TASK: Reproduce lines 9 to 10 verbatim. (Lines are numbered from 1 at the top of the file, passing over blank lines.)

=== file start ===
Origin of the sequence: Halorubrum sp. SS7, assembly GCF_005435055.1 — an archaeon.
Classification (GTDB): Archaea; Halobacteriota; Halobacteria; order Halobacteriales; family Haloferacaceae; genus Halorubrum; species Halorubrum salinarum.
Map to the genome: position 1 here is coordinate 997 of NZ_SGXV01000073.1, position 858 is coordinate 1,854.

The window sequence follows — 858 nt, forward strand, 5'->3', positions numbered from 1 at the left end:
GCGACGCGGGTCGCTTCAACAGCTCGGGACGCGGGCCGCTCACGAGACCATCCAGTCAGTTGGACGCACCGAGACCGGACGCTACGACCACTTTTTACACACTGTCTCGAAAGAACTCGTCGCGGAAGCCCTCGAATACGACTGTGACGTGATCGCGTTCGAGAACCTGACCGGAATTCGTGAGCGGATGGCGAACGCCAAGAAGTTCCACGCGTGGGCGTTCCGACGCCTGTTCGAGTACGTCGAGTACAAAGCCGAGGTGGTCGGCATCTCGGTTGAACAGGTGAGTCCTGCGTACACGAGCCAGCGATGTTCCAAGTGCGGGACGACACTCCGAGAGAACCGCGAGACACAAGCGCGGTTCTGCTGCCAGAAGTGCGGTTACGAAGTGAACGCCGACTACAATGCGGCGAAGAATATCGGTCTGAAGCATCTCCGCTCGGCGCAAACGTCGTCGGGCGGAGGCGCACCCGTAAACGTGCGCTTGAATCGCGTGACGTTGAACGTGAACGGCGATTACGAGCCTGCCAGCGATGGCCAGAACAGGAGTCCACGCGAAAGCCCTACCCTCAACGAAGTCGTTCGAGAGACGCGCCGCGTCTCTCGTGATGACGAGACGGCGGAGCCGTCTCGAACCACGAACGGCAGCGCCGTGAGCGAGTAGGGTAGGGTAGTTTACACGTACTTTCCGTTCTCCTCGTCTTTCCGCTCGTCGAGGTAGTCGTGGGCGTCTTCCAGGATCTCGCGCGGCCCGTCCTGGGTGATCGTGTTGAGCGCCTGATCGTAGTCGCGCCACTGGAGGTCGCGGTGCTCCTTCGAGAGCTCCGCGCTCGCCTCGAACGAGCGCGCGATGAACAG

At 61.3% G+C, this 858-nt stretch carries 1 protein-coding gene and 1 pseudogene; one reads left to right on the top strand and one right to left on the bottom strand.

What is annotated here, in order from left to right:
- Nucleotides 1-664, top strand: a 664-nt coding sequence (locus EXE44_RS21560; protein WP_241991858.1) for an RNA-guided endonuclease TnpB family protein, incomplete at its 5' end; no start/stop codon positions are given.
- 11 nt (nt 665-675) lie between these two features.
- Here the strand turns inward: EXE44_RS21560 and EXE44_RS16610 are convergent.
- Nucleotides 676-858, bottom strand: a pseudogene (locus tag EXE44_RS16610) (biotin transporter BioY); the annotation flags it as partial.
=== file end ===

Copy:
- 11 nt (nt 665-675) lie between these two features.
- Here the strand turns inward: EXE44_RS21560 and EXE44_RS16610 are convergent.